Well, I hope you had a nice week! I’m back with another coat update. Last week I wrote about padstitching the undercollar. This post highlights the progress I’ve made over the past week, which was all about the front pieces/lapels. Let’s take a look, shall we?
Last Friday a snowstorm hit the northeast. This gave me the perfect opportunity to settle in and practice creating bound buttonholes, which I haven’t done in 3 years (and that was just to create a sample in a class). It was surprisingly fun! I must say, I was worried about this step after seeing Gertie’s tutorial just because there were so many steps. I ended up following the method used in Tailoring instead; I found it much easier to follow and I highly recommend it.
Here is one of them! I put the button there to help guide you to the buttonhole just above it since it’s hard to see in this fabric. You can just see the bias placement of the “lips” (with the basting stitches in it kind of reminds me of Billy the zombie from the movie Hocus Pocus – haha random). I had white basting stitches in to mark the center and width of the buttonhole openings, but obviously I removed them before taking this shot.
I’m excited about the anchor buttons. I ordered them off Etsy (there are tons of these out there) after seeing them on my grandfather’s World War II U.S. Navy pea coat, which was my initial inspiration for this project. Not only that, but when I look at these buttons they will also remind me of my truly wonderful grandpa, and that sure is something! I’d like to get around to showing you his coat one day. Apparently I’ve been promising this for 2 years. Whoops.
Here is the wrong side of the bound buttonhole. And, yes, it bugs me that the fusible interfacing isn’t centered, but this was a practice one (I used black thread on the final) so at least I had a chance to get it right on the real deal. 🙂 My favorite was when my friend said, “That looks weird.” You know? It kinda does.
Oh, one thing I’ll add is that the book recommends drawing those parallel lines 1/8″ from the center line, but when I tried that it seemed that going to 1/4″ was better for the coat thickness. This is what you see here. It also helped when it came time to stitching down the triangles on the shorter ends of the buttonhole rectangle (which are sandwiched between the interfacing and the buttonhole fabric in this photo).
This is what the buttonholes look like after the hair canvas was basted to the coat fabric. After cutting a rectangle into the hair canvas (oh soooo carefully!!), I pulled the buttonhole fabric through. Then I attached the hair canvas to the coat fabric with permanent uneven basting stitches and catchstitches; the buttonholes were catchstitched to the hair canvas. There are 4 in total, though you can only see 3 here obviously. I pressed these babies down with the help of the clapper (which is just fun to say).
I never know how detailed to get on this blog since sometimes I feel like it’s information overload, but I figure if you’re still reading at this point you’re interested in more so here we go. 🙂 Tailoring suggests trimming the hair canvas 3/4″ so it’s not caught in the 5/8″ seam allowance and adds bulk. That’s what I did here. Stay tape was attached with uneven basting stitches along – what will be – the outer edge of the coat.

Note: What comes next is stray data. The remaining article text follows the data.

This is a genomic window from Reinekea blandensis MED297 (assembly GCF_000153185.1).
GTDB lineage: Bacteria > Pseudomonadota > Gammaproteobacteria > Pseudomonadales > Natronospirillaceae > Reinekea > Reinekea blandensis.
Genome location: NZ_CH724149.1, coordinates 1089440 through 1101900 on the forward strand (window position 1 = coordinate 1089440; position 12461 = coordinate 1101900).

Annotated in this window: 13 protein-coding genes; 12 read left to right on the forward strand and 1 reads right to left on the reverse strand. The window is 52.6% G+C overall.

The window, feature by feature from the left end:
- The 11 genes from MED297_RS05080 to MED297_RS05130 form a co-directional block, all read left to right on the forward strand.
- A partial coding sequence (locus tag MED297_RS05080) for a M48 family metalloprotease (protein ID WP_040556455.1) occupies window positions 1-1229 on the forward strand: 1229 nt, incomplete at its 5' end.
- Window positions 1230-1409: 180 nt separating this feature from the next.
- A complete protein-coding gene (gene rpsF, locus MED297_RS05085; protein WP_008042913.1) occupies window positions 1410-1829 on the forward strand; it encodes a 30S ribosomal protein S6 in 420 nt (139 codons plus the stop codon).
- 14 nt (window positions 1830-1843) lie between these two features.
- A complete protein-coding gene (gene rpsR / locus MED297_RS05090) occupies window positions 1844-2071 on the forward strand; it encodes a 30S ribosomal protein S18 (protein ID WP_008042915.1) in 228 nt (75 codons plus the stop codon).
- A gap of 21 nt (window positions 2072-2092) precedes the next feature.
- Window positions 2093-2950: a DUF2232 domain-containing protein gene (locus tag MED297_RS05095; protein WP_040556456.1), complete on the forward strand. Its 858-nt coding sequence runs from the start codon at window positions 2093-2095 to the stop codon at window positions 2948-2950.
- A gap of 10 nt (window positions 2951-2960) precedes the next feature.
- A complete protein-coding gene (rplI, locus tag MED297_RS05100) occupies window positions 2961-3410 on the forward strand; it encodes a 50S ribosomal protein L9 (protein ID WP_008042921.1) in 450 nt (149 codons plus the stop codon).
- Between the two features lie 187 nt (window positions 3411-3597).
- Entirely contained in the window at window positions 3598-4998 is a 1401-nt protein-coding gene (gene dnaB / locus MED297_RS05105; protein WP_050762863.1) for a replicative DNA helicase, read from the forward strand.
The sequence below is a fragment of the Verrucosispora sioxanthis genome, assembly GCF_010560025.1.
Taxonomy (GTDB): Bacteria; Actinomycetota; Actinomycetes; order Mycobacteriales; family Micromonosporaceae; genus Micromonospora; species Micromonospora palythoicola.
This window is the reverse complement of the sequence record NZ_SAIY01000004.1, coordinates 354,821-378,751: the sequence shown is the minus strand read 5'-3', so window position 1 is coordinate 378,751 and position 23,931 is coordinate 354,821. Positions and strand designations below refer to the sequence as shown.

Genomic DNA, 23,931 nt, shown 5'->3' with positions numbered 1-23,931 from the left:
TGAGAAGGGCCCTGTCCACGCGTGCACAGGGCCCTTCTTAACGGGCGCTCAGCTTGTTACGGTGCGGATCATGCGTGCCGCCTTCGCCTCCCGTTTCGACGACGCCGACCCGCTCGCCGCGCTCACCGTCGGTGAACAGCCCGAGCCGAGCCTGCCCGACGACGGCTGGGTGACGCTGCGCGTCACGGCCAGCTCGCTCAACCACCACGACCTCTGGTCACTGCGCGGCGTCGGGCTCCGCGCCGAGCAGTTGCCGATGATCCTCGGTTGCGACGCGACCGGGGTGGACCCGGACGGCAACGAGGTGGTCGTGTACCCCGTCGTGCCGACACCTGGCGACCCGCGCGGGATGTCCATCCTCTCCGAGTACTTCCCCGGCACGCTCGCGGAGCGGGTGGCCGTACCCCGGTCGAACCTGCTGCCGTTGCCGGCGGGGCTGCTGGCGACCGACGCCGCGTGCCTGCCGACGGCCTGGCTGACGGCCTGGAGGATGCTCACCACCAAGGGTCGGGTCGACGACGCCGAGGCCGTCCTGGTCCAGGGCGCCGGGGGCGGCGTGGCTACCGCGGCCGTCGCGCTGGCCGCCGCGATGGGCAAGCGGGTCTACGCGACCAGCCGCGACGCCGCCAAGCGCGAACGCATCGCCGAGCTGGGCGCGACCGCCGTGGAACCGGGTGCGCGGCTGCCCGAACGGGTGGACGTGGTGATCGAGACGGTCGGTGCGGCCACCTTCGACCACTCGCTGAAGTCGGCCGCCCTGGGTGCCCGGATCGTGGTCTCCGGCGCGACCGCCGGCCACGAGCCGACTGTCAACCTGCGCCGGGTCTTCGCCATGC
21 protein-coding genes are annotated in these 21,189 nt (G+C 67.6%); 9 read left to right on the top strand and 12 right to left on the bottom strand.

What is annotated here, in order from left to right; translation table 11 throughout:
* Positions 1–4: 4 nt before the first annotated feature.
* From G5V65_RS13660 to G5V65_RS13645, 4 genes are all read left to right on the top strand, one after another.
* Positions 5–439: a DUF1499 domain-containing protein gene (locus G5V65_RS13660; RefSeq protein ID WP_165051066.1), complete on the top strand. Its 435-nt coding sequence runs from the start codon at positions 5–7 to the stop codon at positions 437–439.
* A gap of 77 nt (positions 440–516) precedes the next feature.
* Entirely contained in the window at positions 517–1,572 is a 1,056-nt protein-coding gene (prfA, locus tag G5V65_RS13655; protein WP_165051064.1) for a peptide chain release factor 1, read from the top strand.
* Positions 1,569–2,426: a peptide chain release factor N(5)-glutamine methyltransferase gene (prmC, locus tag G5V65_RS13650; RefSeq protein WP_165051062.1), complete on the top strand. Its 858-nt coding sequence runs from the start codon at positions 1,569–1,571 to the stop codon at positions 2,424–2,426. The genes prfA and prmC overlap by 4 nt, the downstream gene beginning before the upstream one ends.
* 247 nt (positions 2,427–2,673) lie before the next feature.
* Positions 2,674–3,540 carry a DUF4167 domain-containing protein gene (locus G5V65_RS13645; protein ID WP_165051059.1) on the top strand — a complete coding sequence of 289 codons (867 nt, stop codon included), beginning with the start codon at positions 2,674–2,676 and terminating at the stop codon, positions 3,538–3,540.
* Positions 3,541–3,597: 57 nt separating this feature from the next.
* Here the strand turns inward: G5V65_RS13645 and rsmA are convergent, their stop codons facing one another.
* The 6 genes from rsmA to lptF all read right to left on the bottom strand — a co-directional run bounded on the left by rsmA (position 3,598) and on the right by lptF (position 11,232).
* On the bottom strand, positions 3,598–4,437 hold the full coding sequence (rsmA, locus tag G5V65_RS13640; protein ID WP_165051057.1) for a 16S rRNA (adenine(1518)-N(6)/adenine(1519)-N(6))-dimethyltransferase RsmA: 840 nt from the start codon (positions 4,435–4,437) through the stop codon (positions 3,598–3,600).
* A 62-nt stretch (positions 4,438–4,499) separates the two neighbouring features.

I then took on the lapels, complete with padstitching and stay tape. (The chevrons remind me of a similar detail found in Art Deco architecture! This coat is Jazz Age ready.) Stay tape was also placed 1/8″ away from the roll line, which you can’t see here. After placing a damp washcloth folded 1/2″ thick, I steamed the heck out of that sucker and let it dry overnight. It’s so amazing how all of this “trains” the fabric to just flop over in place! Gertie has a video of this on her blog.
The only part of the hair canvas that isn’t trimmed to 3/4″ is the part that will form the armscye. Tailoring mentions that this will help support the set-in sleeve when it’s inserted later on down the line.
By the way, I should mention I added a shoulder reinforcement before the hair canvas was basted to the coat fabric, as is suggested in Tailoring. The book has good instructions on how to draft this yourself. It’s cut on the bias and machine-stitched to the hair canvas below, and it’s meant to provide a smooth line from the shoulder to the bustline.
And that’s pretty much it! This last photo shows my results over the past week. Special thanks to Wallace and Gromit: The Curse of the Were Rabbit, Something’s Gotta Give, Coming to America, The Muppet Movie and multiple episodes of 30 Rock and Mad Men for providing the entertainment along the way. 🙂
Creating the back stay and, gasp, sewing the front to the back of the coat. It’s starting to come together, piece by piece! And what’s that you say? A three-day weekend ahead? I like the sound of that.